Rings show on a cut tree. Researchers can also drill a pencil-thin core. AP Photo

Rings show on a cut tree. Researchers can also drill a pencil-thin core. AP Photo

Lin Roden studies the rings of a giant redwood at Southern Oregon University. AP Photo

Lin Roden studies the rings of a giant redwood at Southern Oregon University. AP Photo

What’s in the Trunk?

Posted: September 1, 2015

How old is this tree? In what year did bugs attack it? When did it catch a disease—or catch on fire?

Some trees are hundreds or thousands of years old. No one could spend that long studying them! And yet, people can find out the answer to all of these questions. They can even learn all about the oldest of the forest’s oldies. How do they do it?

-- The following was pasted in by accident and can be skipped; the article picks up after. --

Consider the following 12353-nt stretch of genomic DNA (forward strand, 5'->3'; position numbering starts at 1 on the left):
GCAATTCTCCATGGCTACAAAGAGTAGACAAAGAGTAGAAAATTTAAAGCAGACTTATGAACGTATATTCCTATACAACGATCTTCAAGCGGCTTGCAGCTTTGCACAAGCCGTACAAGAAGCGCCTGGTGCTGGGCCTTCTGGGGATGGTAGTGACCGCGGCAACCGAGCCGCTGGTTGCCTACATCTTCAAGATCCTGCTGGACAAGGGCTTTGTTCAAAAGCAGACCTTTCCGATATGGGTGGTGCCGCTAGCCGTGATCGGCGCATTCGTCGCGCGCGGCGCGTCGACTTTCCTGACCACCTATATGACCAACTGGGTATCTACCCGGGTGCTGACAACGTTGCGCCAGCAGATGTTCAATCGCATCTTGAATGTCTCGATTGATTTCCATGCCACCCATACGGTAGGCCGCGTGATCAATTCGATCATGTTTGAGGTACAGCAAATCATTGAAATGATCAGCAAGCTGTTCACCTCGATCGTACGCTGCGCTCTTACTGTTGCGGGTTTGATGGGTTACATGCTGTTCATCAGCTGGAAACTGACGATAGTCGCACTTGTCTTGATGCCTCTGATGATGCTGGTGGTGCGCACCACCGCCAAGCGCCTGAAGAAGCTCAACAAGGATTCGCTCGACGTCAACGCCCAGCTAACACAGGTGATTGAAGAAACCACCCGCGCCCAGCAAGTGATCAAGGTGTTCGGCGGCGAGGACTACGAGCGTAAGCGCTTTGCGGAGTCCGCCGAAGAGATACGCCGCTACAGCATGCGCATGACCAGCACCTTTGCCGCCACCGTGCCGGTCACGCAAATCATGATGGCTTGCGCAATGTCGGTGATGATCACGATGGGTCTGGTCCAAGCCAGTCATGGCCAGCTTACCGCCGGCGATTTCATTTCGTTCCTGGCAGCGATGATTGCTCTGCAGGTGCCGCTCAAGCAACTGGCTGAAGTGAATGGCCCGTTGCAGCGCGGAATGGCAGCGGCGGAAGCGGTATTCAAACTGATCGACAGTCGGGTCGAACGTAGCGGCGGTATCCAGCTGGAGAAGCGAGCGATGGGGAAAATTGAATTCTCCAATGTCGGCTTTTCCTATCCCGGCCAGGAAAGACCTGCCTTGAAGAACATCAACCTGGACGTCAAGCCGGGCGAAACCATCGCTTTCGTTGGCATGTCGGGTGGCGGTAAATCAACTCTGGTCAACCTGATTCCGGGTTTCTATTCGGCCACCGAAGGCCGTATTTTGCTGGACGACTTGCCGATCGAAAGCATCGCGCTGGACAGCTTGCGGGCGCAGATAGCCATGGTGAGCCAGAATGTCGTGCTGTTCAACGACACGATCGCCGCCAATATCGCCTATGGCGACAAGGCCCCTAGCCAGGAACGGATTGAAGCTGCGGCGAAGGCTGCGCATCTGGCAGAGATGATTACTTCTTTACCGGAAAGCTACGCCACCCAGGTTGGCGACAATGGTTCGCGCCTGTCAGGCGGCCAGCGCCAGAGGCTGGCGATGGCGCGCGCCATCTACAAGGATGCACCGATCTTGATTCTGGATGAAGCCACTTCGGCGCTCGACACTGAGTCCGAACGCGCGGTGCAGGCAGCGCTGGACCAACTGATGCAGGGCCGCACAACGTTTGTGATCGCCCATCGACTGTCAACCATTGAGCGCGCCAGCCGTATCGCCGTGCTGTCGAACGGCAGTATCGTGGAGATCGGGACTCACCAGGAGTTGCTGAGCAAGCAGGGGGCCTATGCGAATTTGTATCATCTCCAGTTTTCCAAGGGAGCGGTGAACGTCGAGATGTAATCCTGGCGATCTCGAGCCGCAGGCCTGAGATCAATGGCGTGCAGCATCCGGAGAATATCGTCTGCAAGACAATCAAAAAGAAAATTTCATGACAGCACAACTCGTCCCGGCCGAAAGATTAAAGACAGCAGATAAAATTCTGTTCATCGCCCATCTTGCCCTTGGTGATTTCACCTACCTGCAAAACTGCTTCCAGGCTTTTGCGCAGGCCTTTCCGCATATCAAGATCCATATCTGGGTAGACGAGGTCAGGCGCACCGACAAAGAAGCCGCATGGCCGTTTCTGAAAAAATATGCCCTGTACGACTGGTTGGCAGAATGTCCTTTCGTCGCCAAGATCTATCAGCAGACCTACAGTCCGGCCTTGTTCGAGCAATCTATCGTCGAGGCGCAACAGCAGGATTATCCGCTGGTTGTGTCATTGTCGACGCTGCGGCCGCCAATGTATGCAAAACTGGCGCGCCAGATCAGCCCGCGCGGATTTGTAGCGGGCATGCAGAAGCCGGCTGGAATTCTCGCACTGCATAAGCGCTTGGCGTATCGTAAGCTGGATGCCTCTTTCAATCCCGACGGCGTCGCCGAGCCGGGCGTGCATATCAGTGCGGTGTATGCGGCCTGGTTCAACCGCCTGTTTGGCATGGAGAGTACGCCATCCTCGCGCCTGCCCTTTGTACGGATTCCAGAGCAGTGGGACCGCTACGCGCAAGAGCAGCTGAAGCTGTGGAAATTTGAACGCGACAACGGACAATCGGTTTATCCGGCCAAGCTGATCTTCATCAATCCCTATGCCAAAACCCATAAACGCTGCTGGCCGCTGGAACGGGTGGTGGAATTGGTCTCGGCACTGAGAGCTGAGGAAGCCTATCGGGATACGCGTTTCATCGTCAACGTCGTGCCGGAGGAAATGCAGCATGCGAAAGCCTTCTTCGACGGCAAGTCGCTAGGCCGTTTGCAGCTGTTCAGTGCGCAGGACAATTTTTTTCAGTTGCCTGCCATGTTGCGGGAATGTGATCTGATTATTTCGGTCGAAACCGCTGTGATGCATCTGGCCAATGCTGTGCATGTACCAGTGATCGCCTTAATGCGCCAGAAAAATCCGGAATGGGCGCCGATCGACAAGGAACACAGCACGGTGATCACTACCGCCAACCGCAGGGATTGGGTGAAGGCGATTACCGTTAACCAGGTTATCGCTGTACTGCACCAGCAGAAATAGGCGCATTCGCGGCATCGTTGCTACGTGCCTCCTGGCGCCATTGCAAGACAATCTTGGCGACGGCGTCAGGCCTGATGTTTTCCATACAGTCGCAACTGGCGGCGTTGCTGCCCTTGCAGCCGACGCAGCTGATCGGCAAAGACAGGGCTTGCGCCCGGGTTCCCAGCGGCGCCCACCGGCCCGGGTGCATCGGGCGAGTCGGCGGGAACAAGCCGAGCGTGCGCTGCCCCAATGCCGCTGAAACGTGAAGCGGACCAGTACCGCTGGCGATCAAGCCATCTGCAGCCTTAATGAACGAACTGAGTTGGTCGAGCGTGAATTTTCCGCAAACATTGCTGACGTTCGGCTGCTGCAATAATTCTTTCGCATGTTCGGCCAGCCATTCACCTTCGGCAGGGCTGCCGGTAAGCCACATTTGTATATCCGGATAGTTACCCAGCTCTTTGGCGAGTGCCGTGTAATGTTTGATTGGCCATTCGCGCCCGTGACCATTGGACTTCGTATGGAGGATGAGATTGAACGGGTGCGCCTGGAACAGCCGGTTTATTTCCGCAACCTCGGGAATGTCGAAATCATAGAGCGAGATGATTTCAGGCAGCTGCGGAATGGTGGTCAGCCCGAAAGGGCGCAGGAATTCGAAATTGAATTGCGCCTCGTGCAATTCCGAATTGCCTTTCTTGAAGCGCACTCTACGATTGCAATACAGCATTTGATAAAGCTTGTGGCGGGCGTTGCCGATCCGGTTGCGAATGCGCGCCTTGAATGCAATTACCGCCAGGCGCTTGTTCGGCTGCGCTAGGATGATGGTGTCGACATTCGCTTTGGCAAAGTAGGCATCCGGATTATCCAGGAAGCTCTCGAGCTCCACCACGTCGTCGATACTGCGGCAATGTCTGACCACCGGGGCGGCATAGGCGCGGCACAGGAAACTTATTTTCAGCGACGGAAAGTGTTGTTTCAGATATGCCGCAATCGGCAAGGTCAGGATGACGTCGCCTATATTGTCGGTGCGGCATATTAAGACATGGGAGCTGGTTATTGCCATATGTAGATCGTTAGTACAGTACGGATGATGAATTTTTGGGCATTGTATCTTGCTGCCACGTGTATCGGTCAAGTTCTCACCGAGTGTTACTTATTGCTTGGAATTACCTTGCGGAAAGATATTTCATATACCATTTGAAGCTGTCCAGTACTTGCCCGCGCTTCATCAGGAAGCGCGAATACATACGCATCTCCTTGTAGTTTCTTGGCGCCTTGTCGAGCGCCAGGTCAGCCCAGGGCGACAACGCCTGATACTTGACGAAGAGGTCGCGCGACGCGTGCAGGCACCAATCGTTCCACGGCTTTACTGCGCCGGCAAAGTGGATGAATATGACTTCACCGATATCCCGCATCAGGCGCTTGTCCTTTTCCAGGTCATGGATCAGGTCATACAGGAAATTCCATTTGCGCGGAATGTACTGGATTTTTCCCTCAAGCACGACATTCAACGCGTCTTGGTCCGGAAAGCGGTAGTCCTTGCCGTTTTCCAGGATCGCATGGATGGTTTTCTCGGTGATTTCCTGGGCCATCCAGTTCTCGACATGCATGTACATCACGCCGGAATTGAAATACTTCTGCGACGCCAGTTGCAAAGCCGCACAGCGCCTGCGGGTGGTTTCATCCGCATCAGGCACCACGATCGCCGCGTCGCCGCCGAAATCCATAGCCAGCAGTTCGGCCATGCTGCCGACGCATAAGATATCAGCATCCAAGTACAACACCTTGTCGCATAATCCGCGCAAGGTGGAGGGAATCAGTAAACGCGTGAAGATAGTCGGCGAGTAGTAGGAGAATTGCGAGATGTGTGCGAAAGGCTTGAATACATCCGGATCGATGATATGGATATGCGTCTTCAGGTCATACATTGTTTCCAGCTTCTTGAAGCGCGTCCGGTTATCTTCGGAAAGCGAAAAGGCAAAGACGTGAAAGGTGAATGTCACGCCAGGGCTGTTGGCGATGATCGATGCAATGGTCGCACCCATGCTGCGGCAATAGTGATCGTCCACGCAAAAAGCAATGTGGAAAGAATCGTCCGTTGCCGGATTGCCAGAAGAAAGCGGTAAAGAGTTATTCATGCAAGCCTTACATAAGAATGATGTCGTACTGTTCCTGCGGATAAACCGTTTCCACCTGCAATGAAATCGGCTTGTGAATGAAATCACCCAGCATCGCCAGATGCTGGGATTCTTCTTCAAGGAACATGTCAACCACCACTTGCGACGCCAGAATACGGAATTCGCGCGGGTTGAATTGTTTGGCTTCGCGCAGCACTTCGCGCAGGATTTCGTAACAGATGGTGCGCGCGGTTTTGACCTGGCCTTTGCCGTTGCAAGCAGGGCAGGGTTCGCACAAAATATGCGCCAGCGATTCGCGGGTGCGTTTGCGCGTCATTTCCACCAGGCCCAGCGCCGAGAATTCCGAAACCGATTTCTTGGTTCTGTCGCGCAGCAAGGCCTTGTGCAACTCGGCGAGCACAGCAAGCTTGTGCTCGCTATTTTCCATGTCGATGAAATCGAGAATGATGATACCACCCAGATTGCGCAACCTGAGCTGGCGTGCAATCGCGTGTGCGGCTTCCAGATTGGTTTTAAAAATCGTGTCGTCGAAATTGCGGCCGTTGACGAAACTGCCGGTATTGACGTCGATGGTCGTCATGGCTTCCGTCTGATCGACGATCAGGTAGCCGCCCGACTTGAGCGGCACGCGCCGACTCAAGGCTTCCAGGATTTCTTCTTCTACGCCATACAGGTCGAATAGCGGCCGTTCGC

Easy: They look at tree rings. In order to learn about a tree’s age or history, scientists look inside its trunk. They count how many rings run from a tree’s center to its outside.

This study has a name: dendrochronology. Dendro means tree. A chronology is a way of measuring time. Each tree ring has two parts: a light and a dark part. The light parts form in the spring. The dark parts form in the late summer or fall. In a normal situation, a tree gets one new ring every year. If the growth was interrupted by bugs, a disease, or a fire, scientists will be able to tell. The rings will have scars in them.

In dry years, trees make small rings. In years when a tree has plenty of water, large rings appear. That’s a great help to scientists. They don’t just learn the history of the tree. They learn the history of a tree’s climate!